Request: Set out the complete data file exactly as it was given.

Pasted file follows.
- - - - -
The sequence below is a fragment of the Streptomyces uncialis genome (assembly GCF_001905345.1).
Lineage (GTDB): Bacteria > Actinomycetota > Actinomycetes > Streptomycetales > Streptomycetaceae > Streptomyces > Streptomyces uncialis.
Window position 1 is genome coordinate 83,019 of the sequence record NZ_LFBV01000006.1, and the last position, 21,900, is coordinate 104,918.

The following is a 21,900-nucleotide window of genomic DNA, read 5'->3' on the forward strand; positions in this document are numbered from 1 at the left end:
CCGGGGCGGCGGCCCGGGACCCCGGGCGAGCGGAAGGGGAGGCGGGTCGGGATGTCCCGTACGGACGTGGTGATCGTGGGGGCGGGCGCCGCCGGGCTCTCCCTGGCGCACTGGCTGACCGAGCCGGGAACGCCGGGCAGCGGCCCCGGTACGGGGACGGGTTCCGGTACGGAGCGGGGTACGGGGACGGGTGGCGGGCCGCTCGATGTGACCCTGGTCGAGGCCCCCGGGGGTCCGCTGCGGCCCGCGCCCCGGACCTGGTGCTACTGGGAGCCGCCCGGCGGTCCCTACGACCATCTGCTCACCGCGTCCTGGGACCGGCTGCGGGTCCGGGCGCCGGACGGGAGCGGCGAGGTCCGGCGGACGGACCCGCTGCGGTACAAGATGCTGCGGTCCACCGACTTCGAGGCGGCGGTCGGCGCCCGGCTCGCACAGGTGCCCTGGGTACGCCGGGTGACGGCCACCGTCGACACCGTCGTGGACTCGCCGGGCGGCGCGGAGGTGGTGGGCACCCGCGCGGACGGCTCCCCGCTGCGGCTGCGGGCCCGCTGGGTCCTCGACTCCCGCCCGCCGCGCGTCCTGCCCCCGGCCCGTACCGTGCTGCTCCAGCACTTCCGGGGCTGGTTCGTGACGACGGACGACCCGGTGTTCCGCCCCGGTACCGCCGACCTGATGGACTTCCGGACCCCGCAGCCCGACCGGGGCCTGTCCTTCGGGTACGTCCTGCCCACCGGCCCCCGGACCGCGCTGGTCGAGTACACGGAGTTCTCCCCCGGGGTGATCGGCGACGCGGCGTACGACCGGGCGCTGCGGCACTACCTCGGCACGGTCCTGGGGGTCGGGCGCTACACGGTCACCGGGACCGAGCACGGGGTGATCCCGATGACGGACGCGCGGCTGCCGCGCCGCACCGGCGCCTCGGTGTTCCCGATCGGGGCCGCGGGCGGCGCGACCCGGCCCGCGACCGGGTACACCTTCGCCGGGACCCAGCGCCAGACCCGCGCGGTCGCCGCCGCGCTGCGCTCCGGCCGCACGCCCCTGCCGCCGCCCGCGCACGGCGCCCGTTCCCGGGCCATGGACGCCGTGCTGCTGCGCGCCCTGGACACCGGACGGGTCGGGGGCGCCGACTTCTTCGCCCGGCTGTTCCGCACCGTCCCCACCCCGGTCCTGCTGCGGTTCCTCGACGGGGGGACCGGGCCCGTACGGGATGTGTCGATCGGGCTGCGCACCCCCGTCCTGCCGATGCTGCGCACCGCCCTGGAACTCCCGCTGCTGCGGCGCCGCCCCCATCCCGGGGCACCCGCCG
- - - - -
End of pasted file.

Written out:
The sequence below is a fragment of the Streptomyces uncialis genome (assembly GCF_001905345.1).
Lineage (GTDB): Bacteria > Actinomycetota > Actinomycetes > Streptomycetales > Streptomycetaceae > Streptomyces > Streptomyces uncialis.
Window position 1 is genome coordinate 83,019 of the sequence record NZ_LFBV01000006.1, and the last position, 21,900, is coordinate 104,918.

The following is a 21,900-nucleotide window of genomic DNA, read 5'->3' on the forward strand; positions in this document are numbered from 1 at the left end:
CCGGGGCGGCGGCCCGGGACCCCGGGCGAGCGGAAGGGGAGGCGGGTCGGGATGTCCCGTACGGACGTGGTGATCGTGGGGGCGGGCGCCGCCGGGCTCTCCCTGGCGCACTGGCTGACCGAGCCGGGAACGCCGGGCAGCGGCCCCGGTACGGGGACGGGTTCCGGTACGGAGCGGGGTACGGGGACGGGTGGCGGGCCGCTCGATGTGACCCTGGTCGAGGCCCCCGGGGGTCCGCTGCGGCCCGCGCCCCGGACCTGGTGCTACTGGGAGCCGCCCGGCGGTCCCTACGACCATCTGCTCACCGCGTCCTGGGACCGGCTGCGGGTCCGGGCGCCGGACGGGAGCGGCGAGGTCCGGCGGACGGACCCGCTGCGGTACAAGATGCTGCGGTCCACCGACTTCGAGGCGGCGGTCGGCGCCCGGCTCGCACAGGTGCCCTGGGTACGCCGGGTGACGGCCACCGTCGACACCGTCGTGGACTCGCCGGGCGGCGCGGAGGTGGTGGGCACCCGCGCGGACGGCTCCCCGCTGCGGCTGCGGGCCCGCTGGGTCCTCGACTCCCGCCCGCCGCGCGTCCTGCCCCCGGCCCGTACCGTGCTGCTCCAGCACTTCCGGGGCTGGTTCGTGACGACGGACGACCCGGTGTTCCGCCCCGGTACCGCCGACCTGATGGACTTCCGGACCCCGCAGCCCGACCGGGGCCTGTCCTTCGGGTACGTCCTGCCCACCGGCCCCCGGACCGCGCTGGTCGAGTACACGGAGTTCTCCCCCGGGGTGATCGGCGACGCGGCGTACGACCGGGCGCTGCGGCACTACCTCGGCACGGTCCTGGGGGTCGGGCGCTACACGGTCACCGGGACCGAGCACGGGGTGATCCCGATGACGGACGCGCGGCTGCCGCGCCGCACCGGCGCCTCGGTGTTCCCGATCGGGGCCGCGGGCGGCGCGACCCGGCCCGCGACCGGGTACACCTTCGCCGGGACCCAGCGCCAGACCCGCGCGGTCGCCGCCGCGCTGCGCTCCGGCCGCACGCCCCTGCCGCCGCCCGCGCACGGCGCCCGTTCCCGGGCCATGGACGCCGTGCTGCTGCGCGCCCTGGACACCGGACGGGTCGGGGGCGCCGACTTCTTCGCCCGGCTGTTCCGCACCGTCCCCACCCCGGTCCTGCTGCGGTTCCTCGACGGGGGGACCGGGCCCGTACGGGATGTGTCGATCGGGCTGCGCACCCCCGTCCTGCCGATGCTGCGCACCGCCCTGGAACTCCCGCTGCTGCGGCGCCGCCCCCATCCCGGGGCACCCGCCG